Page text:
A just-released report from the bean counters at the Congressional Budget Office is getting lots of attention because the bureaucrats are now admitting that Obamacare will impose much more damage to the economy than they previously predicted.
Of course, many people knew from the start that Obamacare would be a disaster and that it would make the healthcare system even more dysfunctional, so CBO is way behind the curve.
Moreover, CBO’s deeply flawed estimates back in 2009 and 2010 helped grease the skids for passage of the President’s failed law, so I hardly think they deserve any applause for now producing more realistic numbers.
But today’s post isn’t about the Obamacare fiasco. I want to focus instead on some other numbers in the new CBO report.
The bureaucrats have put together their new 10-year “baseline” forecast of how much money the government will collect based on current tax laws and the latest economic predictions.
These numbers show that tax revenue is projected to increase by an average of 5.4 percent per year.
As many readers already know, I don’t fixate on balancing the budget. I care much more about reducing the burden of government spending and restoring the kind of limited government our Founding Fathers envisioned.
But whenever the CBO publishes new numbers, I can’t resist showing how simple it is to get rid of red ink by following my Golden Rule of fiscal restraint.
Here’s a chart showing projected revenue over the next 10 years, along with lines showing what happens if spending (currently $3.54 trillion) follows various growth paths.
The two biggest takeaways are that a spending freeze (similar to what we got in 2012 and 2013) would almost balance the budget in 2016 and would definitely produce a budget surplus in 2017.
I also highlight what would happen if politicians merely limited spending so it grew at the rate of inflation, about 2.3 percent per year. Under that scenario, the budget would be balanced in 2019 (actually a $20 billion surplus, but that’s an asterisk by Washington standards).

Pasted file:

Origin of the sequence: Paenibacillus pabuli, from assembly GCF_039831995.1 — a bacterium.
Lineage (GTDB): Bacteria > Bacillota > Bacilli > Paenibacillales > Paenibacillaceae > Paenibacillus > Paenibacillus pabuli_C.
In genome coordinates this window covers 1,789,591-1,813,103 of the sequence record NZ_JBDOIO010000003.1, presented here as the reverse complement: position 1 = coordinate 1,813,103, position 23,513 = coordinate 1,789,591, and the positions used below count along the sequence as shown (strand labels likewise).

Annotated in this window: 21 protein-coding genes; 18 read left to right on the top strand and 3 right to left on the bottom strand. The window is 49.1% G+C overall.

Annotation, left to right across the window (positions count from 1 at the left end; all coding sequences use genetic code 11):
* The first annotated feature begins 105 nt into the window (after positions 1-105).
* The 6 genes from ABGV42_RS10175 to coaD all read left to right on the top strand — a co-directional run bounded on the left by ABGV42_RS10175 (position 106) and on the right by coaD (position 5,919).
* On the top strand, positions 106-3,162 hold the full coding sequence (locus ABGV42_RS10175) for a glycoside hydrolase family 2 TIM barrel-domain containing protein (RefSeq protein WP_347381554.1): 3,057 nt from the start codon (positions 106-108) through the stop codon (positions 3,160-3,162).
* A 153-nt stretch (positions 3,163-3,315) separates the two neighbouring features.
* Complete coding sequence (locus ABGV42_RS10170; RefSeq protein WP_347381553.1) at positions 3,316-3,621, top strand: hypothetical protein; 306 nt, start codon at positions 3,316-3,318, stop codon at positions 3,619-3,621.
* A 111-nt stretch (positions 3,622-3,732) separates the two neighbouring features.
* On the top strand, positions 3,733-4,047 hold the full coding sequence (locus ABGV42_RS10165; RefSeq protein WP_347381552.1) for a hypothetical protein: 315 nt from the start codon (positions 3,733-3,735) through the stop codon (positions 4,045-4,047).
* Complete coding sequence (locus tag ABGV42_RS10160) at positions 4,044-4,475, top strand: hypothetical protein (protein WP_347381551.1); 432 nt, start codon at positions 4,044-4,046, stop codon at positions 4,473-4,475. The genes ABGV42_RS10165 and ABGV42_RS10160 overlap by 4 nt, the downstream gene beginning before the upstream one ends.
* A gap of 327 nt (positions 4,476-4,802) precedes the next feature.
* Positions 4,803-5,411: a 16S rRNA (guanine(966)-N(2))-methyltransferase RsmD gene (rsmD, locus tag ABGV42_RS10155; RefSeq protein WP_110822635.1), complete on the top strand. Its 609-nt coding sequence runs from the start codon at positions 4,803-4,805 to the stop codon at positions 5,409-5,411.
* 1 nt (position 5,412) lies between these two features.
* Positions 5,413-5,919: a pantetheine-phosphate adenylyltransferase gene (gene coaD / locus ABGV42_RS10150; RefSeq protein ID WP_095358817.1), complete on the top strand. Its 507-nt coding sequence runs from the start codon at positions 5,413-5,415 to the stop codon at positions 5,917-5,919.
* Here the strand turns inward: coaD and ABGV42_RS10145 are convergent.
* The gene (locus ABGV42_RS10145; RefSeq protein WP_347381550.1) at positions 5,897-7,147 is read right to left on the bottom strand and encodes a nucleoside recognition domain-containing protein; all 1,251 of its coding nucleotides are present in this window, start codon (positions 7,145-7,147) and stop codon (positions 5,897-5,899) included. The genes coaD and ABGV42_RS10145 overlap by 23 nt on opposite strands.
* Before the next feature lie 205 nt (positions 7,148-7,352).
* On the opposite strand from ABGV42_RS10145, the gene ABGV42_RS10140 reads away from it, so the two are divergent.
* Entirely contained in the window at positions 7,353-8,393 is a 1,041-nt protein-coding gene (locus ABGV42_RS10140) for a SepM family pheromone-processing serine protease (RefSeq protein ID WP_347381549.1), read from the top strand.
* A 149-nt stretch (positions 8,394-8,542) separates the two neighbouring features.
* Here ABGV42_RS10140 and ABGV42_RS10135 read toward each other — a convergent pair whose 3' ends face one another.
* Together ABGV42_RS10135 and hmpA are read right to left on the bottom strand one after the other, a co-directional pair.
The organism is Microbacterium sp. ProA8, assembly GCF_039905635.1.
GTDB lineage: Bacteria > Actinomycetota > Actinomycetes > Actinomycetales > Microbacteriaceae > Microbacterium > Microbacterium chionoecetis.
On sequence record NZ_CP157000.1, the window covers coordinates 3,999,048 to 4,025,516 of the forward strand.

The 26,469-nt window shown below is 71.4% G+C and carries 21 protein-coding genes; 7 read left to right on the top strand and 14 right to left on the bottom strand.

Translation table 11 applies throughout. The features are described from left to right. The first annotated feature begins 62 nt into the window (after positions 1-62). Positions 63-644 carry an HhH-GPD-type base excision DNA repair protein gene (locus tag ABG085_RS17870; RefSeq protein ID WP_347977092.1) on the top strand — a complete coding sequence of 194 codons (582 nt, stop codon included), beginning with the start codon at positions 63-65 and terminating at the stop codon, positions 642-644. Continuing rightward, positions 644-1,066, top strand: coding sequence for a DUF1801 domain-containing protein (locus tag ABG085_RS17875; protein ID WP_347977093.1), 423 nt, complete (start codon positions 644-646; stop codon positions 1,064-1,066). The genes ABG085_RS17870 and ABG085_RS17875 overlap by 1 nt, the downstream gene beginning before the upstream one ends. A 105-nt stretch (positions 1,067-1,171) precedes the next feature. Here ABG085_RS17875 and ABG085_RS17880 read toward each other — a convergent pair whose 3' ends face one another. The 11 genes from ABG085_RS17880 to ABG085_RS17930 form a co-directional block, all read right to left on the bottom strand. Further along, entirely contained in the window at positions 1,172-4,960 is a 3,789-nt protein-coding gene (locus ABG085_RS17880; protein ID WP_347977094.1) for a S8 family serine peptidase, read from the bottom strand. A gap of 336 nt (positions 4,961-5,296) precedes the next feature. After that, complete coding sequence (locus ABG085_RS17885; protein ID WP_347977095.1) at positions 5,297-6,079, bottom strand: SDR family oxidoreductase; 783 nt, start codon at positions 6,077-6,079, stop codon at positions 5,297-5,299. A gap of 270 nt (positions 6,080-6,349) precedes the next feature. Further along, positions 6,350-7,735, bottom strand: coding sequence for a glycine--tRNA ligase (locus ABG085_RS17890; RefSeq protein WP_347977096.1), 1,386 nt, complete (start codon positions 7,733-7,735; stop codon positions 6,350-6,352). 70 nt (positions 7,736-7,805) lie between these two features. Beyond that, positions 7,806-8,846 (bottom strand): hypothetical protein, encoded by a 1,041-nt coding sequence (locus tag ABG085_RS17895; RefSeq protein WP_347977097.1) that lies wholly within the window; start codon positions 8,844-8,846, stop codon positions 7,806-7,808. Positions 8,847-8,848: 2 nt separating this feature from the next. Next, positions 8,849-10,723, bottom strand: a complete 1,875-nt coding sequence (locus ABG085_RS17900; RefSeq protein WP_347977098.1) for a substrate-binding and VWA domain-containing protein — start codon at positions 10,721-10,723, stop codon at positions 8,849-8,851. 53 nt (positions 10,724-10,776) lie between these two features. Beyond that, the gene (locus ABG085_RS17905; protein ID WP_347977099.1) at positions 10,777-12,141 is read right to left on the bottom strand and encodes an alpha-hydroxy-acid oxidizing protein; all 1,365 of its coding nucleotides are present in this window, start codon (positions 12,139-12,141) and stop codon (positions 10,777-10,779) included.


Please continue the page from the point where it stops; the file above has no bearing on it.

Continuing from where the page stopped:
This means the Simpson-Bowles people are wrong. The Domenici-Rivlin folks are wrong. Senator Patty Murray is wrong. Jeb Bush and Lindsey Graham are wrong. And (here’s a surprise) the Obama Administration is wrong.
And we have some additional evidence. It’s a chart taken directly from the CBO report and it shows that revenues over the next 10 years will be above the long-run average. This is because even weak growth slowly but surely produces more revenue for Washington, in part because it gradually pushes people into higher tax brackets.
And this chart just looks at the next 10 yeas. If you peruse the long-run fiscal projections, you’ll see that the tax burden is projected to increase dramatically over the next several decades.
The moral of the story is that there should be tax cuts (ideally as part of tax reform), not tax increases.
P.S. Just in case you think I was being unfair in my description of the Congressional Budget Office, keep in mind that these are the bureaucrats who advise Congress that economic performance increases when taxes go up.
Rep. Chris Van Hollen (Md.), the top Democrat on the committee, cited the CBO’s finding that the law will “boost overall demand for goods and services over the next few years,” This is because people benefiting from its expansion of Medicaid and insurance subsidies will likely have extra money to spend, which “will in turn boost demand for labor over the next few years,” the report says.
So CBO would like us to believe that the more money the government redistributes, the more growth we’ll get. I guess this explains why France is such an economic dynamo.
You can understand why I’ve written that Keynesian economics is the left’s perpetual motion machine.
P.P.P.S. Here’s a Center for Freedom and Prosperity video that I narrated back in 2010, which explains why it is simple to balance the budget. The numbers in the video obviously need to be replaced with the ones I shared above, but the analysis is still right on the mark.
P.P.P.P.S. And if you want to know how to achieve the modest spending restraint needed to balance the budget, the Swiss “debt brake” would be a good place to start.
It’s really a spending cap, and it’s worth noting that the Swiss budget has increased by only 2 percent per year since voters imposed the law back in 2001.
P.P.P.P.P.S. Since we started this post by talking about how Obamacare is undermining the economy, let’s close with a great example of Obamacare humor.
Remember Pajama Boy? Well, he’s back for an encore performance thanks to some very clever people at Americans for Prosperity.
There’s no update, by the way, on whether being without a job impacts his chances of getting a date with Julia. They’d make such a good couple.
This is amusing, but it surely isn’t as funny as President Obama’s Chief Economist, who actually argued with a straight face that it was a good sign that Obamacare was leading people to drop out of the labor force because unemployment “might be a better choice and a better option than what they had before.”
Dependency for more and more people. Such an inviting concept…until this happens.